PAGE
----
It won’t be YOU that gets that upgrade…
In Part One of this series, I outlined the US Airways and American Airlines plan for reciprocal upgrades. US Airways supposedly allows American Airlines elites to waitlist for upgrades at check in on line or on their day of departure if one isn’t available at check-in. The process for US Airways Chairman Preferred members is similar but not quite so liberal. Elites have to check at the airport or upon check-in at the gage to see if an upgrade is available.
In Part Two Nancy shared her frustrating experience flying as an American Elite on US Airways. Not only did she experience trouble checking in online, she also was challenged when she asked for information about waitlisting for an upgrade by the Gate Agents. At two airports, EWR and CLT, she was informed quite rudely that “we don’t offer free upgrades to AA elites”. The response that she received after notifying US Airways of the actions and demeanor of the Gate Agents, while not a canned response, really did nothing to assuage the situation.
My own experiences on American Airlines as a Chairman’s Preferred are almost parallel to Nancy’s with US Airways as an Ex Plat. I found myself caught up in the Aurora Radar Center Fire situation which happened in Chicago on September 26th. With flights being cancelled left and right, after being booked on three different US Airways flights losing my First Class seat in the process, my fourth try at making it to Chicago found me booked on an American Airlines flight. We all waited anxiously at the gate for word that we would be taking off that afternoon… or not. Several things happened but the long and short of it was that the Gate Agent upgraded my seat to first. So it is possible and can be done.
Before my return, I received an email from US Airways noting that my flight on the return had me upgraded once again. However, when I checked in online, I noticed that my seat selection had been moved back to Economy. I decided just to check at the airport and headed to the ticket counter upon arrival at ORD for my flight home. The gentleman at the ticket counter was just as polite as he could be. He noted the email and tried to add me to the upgrade list (because there were seats available) but also advised me to check with the Agent when I arrived at the Gate.
With his raised and ugly tone of voice, I was definitely feeling embarrassed as I slunk back to my seat to wait for boarding. And sure enough, the two people on the list whose names were second and third, both received an upgrade. It was not so much not getting the upgrade that upset me, but his rudeness and ugly attitude. I was merely enquiring about something that is supposed to be in effect with regard to reciprocal upgrades. I was so flustered that I neglected to get the agent’s name.
I wrote to American Airlines Customer Service about the situation and this is the reply I received (verbatim):
Dear Ms. Carolina Travel Girl,
Thank you for contacting AAdvantage® Customer Service. Thank you for your kind words about our agents in Charlotte. It is gratifying to know how much you appreciated the fine effort extended on your behalf. One of the most pleasant aspects of our responsibilities at American Airlines® is to receive compliments from our important customers about the service they receive from our employees. When such a note arrives from one of our best customers, it is very special indeed. I’m glad you took time to share your thoughts. We appreciate your confidence, your compliments and your business.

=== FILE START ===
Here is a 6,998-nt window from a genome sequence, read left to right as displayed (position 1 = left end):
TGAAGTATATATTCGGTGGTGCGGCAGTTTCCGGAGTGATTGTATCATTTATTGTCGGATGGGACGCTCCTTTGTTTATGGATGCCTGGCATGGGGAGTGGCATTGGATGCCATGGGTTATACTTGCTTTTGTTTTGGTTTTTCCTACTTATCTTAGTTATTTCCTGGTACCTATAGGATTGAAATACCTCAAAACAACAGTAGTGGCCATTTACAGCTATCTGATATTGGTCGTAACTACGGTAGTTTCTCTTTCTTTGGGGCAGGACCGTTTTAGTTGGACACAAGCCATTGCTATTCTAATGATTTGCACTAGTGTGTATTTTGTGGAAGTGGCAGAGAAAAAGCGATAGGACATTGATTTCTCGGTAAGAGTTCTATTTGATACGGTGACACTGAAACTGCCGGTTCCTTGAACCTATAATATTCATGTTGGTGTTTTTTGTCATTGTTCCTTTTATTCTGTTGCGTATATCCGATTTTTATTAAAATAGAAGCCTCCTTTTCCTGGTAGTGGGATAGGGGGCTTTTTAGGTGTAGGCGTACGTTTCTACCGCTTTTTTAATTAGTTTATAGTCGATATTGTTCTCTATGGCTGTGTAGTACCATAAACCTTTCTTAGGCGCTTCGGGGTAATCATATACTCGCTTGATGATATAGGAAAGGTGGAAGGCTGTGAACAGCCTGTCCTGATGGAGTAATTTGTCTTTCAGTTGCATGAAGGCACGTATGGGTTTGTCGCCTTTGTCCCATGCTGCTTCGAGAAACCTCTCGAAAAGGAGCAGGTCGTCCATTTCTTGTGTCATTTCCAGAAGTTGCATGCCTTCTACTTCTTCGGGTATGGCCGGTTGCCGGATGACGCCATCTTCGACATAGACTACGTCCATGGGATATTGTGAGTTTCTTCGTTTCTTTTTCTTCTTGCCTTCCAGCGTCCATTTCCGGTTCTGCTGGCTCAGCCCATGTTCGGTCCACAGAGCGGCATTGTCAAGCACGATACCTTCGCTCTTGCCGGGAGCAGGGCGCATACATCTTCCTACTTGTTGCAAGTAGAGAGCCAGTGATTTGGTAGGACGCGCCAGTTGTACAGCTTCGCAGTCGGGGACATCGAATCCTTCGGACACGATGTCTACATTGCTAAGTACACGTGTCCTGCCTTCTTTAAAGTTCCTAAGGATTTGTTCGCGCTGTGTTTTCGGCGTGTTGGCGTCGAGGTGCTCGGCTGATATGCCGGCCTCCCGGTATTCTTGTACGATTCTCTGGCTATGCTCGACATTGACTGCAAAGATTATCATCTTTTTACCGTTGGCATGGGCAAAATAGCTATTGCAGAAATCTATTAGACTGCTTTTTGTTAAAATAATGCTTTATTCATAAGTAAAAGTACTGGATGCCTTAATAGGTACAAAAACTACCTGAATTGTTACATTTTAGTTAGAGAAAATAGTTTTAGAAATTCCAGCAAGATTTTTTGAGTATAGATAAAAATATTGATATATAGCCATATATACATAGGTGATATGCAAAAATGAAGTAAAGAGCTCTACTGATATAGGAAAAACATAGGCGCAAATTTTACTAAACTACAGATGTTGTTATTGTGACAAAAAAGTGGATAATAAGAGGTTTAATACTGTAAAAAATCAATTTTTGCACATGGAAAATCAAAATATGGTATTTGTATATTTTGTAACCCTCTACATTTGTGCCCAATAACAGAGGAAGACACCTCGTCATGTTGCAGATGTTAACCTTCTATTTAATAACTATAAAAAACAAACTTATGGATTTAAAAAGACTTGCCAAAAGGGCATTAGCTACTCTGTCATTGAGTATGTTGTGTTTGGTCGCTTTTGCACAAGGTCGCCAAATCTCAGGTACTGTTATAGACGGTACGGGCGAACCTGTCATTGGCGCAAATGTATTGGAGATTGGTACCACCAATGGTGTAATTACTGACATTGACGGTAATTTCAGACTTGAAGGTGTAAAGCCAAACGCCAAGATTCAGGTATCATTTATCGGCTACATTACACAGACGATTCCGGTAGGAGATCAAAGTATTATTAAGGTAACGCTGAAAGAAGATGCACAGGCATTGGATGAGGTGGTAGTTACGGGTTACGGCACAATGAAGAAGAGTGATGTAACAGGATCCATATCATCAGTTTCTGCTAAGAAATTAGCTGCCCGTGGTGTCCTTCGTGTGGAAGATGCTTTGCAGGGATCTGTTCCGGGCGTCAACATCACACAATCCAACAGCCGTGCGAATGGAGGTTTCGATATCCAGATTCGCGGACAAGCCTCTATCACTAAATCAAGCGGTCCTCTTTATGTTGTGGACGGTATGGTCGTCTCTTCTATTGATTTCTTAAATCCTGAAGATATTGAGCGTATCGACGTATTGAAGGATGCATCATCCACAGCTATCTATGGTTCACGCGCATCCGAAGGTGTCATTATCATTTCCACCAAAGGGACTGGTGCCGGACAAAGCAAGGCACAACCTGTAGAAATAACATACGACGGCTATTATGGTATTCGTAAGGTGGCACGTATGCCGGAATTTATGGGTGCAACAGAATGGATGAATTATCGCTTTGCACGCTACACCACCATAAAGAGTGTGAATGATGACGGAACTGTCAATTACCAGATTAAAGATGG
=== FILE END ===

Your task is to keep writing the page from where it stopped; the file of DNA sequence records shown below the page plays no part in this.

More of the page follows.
That said, we expect our employees to be courteous and helpful at all times, especially in situations when a sympathetic and willing attitude could make a significant difference. Based on your report, it’s clear that we could have done better in Chicago. We’re sorry we missed the mark. Thank you for alerting us to this concern. The standby list is constantly in flux when it comes to upgrades. I reviewed the flight in question. While you were first on list, ultimately, the agent had to accommodate two passengers who were involuntarily downgraded and had a higher priority. We very much regret this was not communicated in a friendly manner. I’m sorry that this meant we were unable to provide the upgrade to you. We certainly hope we have the opportunity to do so in the future.
Thank you for giving me the opportunity to respond. We appreciate your trusting us with your feedback.
Thank you for your business.
AAdvantage Customer Service American Airlines
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I have a few takeaways about this letter. No, I do not feel it was entirely an automated response, but not far off the template for one. At least I have a little more of the story and hopefully Corporate has the man’s name.
Again, if US Airways/American Airlines are going to have policies in effect, I think that many of us would wish that employees are aware of those policies. And please send a memo around to all of the employees to at least make the effort to be courteous. In speaking with the Chairman’s line last night about an upcoming trip, the agent commented on the number of complaints she is receiving from US members about treatment at the hand of American ticket and gate agents. We know that things take time, but courtesy goes a long way. US Airways had a wonderful organization – from the bottom up. There has always been a certain camaraderie among US flyers and employees. I would hate for that to disappear.
Oh, the other thing is about this letter is… if you are going to take the time to write me a letter to address a complaint, please don’t add advertising at the end of it.
How have you fared with the reciprocal upgrade process?